photo editing software

Discussion in 'Photography & Video Forum - Beginner to Advanced' started by Brad Lilly, Nov 1, 2017.

  1. Brad Lilly

    Brad Lilly Moderator and Awards Boss

    So what's everyone using for photo editing software? I'm trying to adjust my lighting levels on the cheap. My setup is washing the colors of my knives
  2. John Wilson

    John Wilson Well-Known Member

    picasa is free. it's basic, but for simple adjustments it doesn't get any easier.
    Smallshop likes this.
  3. KenH

    KenH Well-Known Member

    Are you looking for windoz based or Linux based photo editing software? Photoshop for Windows does most everything, and Gimp for Linux is pretty strong - both have a decent learning curve.
  4. Smallshop

    Smallshop KNIFE MAKER

    Anytime it is a good day for product photos. Sometimes artificial light can be a booger to adjust while that nice even overcast light is pretty easy to work with.
  5. bladegrinder

    bladegrinder Well-Known Member

    Yep, I try and use a light box usually but a lot of the pictures I take are actually on the tailgate of my truck with no sun shining on them. I also hold a piece of white construction paper over it, moving it and looking at the camera display till it looks good.

    I use a pretty good camera but not over the top, set on a tripod. I set it to macro and 10 second timer, then when everything is just right, hit the button and let it count down.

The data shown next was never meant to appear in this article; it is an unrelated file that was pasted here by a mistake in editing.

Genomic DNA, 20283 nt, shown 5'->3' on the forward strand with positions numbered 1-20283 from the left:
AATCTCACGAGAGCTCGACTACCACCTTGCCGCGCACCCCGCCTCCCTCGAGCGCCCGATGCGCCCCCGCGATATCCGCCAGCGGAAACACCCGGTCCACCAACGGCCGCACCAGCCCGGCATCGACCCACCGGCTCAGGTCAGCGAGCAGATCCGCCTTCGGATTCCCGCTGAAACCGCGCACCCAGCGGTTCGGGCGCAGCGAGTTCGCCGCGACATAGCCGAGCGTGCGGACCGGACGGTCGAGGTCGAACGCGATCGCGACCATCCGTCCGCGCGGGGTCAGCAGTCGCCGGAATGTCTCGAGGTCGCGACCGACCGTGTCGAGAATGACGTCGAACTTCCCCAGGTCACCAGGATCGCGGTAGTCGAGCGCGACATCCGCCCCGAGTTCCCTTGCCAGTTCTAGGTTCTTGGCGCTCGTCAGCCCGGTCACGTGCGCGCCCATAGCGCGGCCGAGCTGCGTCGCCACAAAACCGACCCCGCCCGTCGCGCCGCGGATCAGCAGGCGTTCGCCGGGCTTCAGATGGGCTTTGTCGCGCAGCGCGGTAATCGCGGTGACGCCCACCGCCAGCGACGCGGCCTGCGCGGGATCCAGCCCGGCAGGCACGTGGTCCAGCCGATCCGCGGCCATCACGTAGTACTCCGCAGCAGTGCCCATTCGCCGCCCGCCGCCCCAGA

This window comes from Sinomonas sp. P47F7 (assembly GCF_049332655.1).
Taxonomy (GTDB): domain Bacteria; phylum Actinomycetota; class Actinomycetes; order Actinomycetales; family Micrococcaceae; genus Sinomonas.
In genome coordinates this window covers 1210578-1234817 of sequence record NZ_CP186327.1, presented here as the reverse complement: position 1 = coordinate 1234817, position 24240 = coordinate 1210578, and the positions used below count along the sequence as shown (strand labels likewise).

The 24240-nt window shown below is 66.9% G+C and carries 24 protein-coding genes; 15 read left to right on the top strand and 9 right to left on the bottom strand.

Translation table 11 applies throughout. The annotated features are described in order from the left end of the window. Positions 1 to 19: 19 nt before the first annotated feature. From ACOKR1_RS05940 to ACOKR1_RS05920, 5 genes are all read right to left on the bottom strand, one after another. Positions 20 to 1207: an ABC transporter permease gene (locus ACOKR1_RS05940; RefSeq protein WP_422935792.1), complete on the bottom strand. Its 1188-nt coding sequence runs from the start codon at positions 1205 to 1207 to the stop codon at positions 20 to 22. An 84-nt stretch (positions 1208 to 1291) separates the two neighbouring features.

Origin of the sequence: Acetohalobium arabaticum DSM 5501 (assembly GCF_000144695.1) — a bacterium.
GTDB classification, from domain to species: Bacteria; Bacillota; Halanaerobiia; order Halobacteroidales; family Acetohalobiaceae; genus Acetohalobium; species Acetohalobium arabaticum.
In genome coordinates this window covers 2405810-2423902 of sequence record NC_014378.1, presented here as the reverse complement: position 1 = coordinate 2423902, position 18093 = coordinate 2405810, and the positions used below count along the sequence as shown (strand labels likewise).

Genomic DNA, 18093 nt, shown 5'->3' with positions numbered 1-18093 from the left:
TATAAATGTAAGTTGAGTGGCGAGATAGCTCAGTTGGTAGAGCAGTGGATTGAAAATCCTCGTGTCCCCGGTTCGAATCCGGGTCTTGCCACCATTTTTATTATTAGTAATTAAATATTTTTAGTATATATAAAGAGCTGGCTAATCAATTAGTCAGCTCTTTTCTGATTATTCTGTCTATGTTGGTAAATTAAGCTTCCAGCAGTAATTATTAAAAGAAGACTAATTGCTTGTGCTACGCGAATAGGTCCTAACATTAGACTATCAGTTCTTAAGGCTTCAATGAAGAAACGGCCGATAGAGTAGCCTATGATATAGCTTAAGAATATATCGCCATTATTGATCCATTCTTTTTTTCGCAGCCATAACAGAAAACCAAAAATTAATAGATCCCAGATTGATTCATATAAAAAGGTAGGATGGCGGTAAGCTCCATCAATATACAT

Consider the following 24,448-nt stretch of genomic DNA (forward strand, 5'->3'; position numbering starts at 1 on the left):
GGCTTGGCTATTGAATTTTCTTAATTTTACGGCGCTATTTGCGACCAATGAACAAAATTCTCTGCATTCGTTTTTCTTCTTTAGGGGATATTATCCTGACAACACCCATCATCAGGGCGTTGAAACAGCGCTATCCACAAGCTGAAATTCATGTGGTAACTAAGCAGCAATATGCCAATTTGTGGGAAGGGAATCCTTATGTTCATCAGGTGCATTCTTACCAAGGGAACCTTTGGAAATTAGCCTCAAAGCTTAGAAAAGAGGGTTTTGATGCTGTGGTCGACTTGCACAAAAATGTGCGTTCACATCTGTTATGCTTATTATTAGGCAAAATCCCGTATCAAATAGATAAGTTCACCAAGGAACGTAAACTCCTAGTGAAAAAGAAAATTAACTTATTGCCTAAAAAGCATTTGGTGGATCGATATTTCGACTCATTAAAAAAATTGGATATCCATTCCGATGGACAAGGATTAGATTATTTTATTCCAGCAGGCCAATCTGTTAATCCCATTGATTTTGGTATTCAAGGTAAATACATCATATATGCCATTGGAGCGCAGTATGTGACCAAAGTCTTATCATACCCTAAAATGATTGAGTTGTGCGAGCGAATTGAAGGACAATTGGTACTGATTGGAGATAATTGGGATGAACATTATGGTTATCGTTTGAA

I've found that Damascus is the hardest to get a good picture of, especially in a light box.
    Smallshop likes this.
  6. 12345678910

    12345678910 Well-Known Member

    I believe you can get photoshop CS2 free
  7. Erin Burke

    Erin Burke Well-Known Member

    I started using Gimp back when I was running Linux as an OS. Now I use Gimp for Windows. It is very versatile, and it's free.
    There can be a bit of a learning curve with any of these feature-packed software packages, but Gimp has always treated me well.

    If you're having trouble with your lighting setup -- and you're willing to try something completely different -- I'd give light painting a try. After watching the video below a few years back, I have gone almost completely to photographing my knives this way. The guy in the video does a lot of fancy editing, combining multiple shots/exposures; but this is seldom necessary. All I need for my shots is a dark room, a tripod, a DSLR that allows me to manually set long exposures, and a nice flat light source (I use my iphone or ipad with a softbox app). With a bit of experimentation, this method allows me much more control of my lighting. I've also found it much easier to get good exposures on my hamons.

    I'm still growing in this style of photography... but, for me, it's way easier -- and I get much better results -- than with a light box.
    Best wishes.
  8. KenH

    KenH Well-Known Member

    Now THAT is impressive! Makes me think of my days in a darkroom where I could "burn" and "dodge" parts of a negative to improve. I'll have to try some of that. I've found knives to be among the hardest stuff to photo.

Share This Page